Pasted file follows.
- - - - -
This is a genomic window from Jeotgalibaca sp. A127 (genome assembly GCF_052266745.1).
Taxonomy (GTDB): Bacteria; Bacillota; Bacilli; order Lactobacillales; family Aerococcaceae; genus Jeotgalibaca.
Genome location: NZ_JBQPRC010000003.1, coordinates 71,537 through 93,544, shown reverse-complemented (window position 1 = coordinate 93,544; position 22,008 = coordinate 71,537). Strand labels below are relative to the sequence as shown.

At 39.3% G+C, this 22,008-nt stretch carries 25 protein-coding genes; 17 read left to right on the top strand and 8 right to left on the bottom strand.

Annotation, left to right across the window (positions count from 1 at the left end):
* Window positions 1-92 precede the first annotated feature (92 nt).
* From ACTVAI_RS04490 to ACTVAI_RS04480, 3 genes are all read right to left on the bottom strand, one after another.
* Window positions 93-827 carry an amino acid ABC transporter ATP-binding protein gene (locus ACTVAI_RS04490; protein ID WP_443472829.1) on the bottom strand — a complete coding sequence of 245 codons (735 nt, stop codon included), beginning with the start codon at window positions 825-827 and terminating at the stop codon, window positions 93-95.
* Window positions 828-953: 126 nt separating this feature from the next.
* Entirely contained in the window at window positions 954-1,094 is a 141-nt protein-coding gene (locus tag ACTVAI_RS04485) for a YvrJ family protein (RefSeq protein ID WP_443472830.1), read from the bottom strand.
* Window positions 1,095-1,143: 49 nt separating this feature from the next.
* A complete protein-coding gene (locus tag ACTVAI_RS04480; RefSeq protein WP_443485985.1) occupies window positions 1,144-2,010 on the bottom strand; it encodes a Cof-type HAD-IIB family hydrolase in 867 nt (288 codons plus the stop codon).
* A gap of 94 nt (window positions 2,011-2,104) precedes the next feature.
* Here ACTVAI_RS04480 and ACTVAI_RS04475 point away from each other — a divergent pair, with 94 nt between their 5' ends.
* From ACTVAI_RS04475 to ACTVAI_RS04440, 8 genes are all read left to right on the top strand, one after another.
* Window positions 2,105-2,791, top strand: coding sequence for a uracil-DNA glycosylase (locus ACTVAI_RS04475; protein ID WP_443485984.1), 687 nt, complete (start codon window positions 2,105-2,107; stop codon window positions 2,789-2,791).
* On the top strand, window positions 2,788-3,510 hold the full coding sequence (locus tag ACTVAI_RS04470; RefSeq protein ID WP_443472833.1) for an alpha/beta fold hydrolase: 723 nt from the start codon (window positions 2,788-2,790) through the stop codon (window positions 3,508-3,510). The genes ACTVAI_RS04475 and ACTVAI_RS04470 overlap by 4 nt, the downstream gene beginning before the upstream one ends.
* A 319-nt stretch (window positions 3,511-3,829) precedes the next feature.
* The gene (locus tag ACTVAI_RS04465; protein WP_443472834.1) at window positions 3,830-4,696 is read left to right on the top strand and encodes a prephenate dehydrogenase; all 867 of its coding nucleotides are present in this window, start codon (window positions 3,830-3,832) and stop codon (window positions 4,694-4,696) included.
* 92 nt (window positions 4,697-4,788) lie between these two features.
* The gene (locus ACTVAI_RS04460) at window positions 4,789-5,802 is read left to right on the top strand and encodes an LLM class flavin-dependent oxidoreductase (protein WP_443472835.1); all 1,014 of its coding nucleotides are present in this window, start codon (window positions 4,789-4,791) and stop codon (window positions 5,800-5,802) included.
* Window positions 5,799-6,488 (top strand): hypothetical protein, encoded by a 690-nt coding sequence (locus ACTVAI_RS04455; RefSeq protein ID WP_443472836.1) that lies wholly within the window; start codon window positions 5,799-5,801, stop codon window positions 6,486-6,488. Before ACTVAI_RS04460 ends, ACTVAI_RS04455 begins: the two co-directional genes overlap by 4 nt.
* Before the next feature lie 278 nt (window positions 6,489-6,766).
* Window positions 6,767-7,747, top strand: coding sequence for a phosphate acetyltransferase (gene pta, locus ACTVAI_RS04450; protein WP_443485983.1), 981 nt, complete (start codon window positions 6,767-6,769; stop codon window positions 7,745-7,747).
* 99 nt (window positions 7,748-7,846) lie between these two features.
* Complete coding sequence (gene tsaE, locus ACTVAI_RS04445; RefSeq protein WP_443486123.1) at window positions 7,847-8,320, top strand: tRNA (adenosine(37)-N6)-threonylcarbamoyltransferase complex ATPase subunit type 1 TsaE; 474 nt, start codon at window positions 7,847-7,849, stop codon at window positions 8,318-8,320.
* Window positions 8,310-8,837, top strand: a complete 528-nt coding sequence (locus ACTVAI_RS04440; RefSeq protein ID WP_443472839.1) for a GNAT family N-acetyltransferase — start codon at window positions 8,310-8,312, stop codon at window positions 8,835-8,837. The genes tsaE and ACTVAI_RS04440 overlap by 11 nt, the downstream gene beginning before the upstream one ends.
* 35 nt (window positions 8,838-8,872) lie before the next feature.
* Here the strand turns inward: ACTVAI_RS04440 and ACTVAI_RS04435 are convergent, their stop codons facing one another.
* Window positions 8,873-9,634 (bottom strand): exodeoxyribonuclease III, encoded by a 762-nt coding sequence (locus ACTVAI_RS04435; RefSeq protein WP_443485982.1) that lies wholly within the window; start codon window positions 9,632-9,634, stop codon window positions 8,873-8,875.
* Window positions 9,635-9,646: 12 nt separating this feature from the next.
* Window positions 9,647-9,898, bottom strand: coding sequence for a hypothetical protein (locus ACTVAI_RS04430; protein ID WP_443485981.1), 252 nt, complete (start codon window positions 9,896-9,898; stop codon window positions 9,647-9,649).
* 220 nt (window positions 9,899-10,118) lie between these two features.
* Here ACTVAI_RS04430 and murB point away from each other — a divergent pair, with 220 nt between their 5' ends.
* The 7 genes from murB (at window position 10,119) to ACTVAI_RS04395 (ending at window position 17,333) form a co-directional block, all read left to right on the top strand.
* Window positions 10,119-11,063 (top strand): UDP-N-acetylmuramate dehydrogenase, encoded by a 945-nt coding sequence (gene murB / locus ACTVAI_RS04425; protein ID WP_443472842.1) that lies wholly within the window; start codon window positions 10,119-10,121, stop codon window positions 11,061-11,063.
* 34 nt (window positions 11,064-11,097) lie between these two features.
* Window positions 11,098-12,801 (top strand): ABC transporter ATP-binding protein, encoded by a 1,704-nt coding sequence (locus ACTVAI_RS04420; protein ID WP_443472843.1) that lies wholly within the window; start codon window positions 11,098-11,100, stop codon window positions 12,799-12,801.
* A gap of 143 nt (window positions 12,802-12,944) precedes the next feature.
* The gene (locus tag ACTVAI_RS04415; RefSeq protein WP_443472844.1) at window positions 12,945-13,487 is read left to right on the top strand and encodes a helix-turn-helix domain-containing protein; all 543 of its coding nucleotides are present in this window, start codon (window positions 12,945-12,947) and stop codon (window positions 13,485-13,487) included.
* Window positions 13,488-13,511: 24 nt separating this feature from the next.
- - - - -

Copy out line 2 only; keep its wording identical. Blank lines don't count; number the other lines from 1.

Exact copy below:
Taxonomy (GTDB): Bacteria; Bacillota; Bacilli; order Lactobacillales; family Aerococcaceae; genus Jeotgalibaca.